Introducing Art to a Beginner

By Estelle Puech

An art project can be a wonderful tool to connect with someone, to share a common adventure and create something together. But, introducing art to a beginner can be challenging, particularly when the goal is noble. Art projects that are technical and emotional can be inhibiting, and this may make them difficult to complete successfully—especially for a budding artist. So, here are some tips to make the journey into the world of art just a little bit easier:

Black and white image of the word "Art" on a blackboard with outline of teacher and students in foregroundFirst, consider treating the art project like a class. Make use of the same competencies as an academic teacher, such as active listening, flexibility, and having an open mind. Students learn in various ways, which means you must also be flexible with teaching methods in order for all students to feel supported throughout the project.

And, before beginning a project, be clear about the goals. What is the project? Why is an art-related project the best option? What do you hope to achieve from it? What do you hope the students will feel they’ve achieved? There can be many objectives, so there are no wrong answers to these questions. 

Beginners mostly use art as entertainment and, sometimes, as a new way to express themselves. But individual reasons for joining in the project will vary, so it’s worth making the time to discuss. Such a discussion reveals the students’ motivation and that allows you (or another teacher) to more accurately facilitate the project.

Even without stated goals, art can engage those who find communication difficult by mitigating social isolation, fostering a sense of connection, and creating bonds between students that last beyond the completion of the project. That’s why art-related projects are very popular among children. Young people also enjoy the fun of making, looking at lively images, experiencing tactile processes, and feeling the pride of accomplishment—often never realizing art is secretly at work, sharpening their cognitive abilities, igniting creativity, and providing opportunities for practicing valuable social skills. 

Children are not the only ones who benefit from participating in art projects, however. Art encourages play, collaboration, and creative expression in adults, too. The ability to reap the rewards of art are not dependent on—or limited by—age.

Another tip for successfully introducing an art project is to establish, then reinforce, a sense of accessibility. Art (especially fine art) is often mysterious to newcomers. They can become uncomfortable or even afraid when facing ideas and techniques they have never experienced. Therefore, the introduction must emphasize both the ease of access and a safe, nonjudgemental space in which to explore.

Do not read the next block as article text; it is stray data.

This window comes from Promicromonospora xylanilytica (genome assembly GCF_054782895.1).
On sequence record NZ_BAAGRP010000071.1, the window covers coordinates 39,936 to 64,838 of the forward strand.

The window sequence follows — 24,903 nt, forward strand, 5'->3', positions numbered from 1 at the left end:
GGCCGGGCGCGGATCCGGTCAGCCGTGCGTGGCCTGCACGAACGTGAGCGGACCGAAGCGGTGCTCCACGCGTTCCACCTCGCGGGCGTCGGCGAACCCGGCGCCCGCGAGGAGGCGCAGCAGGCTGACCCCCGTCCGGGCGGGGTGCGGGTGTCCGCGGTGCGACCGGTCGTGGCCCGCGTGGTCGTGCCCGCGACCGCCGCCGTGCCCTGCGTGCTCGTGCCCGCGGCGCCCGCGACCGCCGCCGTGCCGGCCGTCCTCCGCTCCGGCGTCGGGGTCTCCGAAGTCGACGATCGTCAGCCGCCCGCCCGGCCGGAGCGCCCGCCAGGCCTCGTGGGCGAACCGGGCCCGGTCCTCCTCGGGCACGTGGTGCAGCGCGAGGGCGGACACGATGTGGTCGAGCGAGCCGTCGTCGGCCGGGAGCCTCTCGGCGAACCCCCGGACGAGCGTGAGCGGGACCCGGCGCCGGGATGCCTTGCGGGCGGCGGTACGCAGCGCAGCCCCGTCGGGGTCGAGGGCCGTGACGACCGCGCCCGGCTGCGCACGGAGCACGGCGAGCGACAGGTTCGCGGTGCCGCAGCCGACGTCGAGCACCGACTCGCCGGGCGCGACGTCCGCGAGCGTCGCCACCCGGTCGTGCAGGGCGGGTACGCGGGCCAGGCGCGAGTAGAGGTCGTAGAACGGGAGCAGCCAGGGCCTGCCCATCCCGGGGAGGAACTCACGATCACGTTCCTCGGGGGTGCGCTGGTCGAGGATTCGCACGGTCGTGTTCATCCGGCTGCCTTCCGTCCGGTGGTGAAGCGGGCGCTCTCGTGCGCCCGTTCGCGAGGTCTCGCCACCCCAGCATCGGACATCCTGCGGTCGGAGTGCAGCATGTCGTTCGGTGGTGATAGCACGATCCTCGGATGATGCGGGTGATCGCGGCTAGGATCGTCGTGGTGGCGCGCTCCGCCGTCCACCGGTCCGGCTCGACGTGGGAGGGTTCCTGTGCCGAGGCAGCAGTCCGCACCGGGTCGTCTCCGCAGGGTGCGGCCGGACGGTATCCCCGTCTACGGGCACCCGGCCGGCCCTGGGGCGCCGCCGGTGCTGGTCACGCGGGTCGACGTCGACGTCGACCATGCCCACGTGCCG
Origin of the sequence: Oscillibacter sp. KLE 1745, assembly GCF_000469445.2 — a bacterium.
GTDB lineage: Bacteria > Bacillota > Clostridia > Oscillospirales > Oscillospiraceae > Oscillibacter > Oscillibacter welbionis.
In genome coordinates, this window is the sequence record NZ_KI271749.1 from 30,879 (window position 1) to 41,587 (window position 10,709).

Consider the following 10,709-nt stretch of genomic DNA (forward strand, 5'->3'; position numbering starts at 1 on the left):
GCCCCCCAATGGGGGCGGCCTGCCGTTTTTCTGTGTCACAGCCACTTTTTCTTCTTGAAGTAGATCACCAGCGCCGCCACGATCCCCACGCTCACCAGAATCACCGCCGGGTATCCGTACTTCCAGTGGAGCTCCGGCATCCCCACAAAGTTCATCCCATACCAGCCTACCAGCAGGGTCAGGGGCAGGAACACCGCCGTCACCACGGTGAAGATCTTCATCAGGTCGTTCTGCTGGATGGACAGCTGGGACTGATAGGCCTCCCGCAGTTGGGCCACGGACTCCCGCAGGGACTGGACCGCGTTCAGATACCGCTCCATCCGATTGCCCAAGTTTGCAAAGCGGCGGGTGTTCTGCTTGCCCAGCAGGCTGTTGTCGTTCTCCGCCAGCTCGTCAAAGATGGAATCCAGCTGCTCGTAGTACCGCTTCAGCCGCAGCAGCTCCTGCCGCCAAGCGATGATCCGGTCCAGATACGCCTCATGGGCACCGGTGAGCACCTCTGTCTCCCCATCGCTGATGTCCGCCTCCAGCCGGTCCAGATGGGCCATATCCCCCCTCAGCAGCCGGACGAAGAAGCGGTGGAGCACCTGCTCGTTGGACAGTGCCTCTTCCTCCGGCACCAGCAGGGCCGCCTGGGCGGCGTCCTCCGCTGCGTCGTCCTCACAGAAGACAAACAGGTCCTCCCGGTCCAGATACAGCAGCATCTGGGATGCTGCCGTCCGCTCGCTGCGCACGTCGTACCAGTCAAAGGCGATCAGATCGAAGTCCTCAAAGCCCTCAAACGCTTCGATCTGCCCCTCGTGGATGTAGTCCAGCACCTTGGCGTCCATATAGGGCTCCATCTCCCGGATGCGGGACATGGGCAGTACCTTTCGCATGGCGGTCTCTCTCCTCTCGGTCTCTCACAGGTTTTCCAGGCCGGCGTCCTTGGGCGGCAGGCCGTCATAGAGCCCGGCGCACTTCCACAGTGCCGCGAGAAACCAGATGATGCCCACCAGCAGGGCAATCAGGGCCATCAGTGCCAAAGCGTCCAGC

Photo of art supplies.Additionally, the use of simple terms, rather than a grim list of complex technical terminology, is critical when reaching out to the students. All artistic domains have a specific vernacular that can be off-putting to a novice. So, specific terms must be presented slowly and joined with a practical use for a more efficient and relaxed introduction. 

Like many things, one of the main reasons people don’t start an art project is fear of failure. Expecting perfection is a common pitfall and, after many efforts, a mediocre result can discourage beginners. When introducing an art project to beginners, one should emphasize that the goal is not to create a masterpiece, but to introduce a new form of expression and, most of all, to enjoy oneself. There is no “good” or “bad” when it comes to art! 

Whether an art project involves a specific technique or is related to a master artist’s work, all students should feel free to use the project as a mere starting point from which they may explore their own creativity without constraint. The projects should be viewed as a journey as well, rather than a destination. This allows students to simply enjoy the process and consider the final pieces a reward instead of an ultimate goal. 

Every person is an artist in his or her own “language.” This means all modes of expression, ideas, interpretations, and artistic discoveries have merit and value. The beauty of art is this sense of free and open communication with oneself and others. So, importance must be given to the entire process, rather than just the end result. 

Another great way to introduce an art project to a beginner—and motivate the reluctant artist—is to give them a hand in planning the various steps. This provides a clear map to the evolution of the work from start to finish. Seeing progress is always encouraging and can help a less-confident student keep the end goal in mind and stay with a project, rather than giving up. And when students stay with a project, they’re more likely to participate in others—reaping the benefits of creative expression on an ongoing basis!

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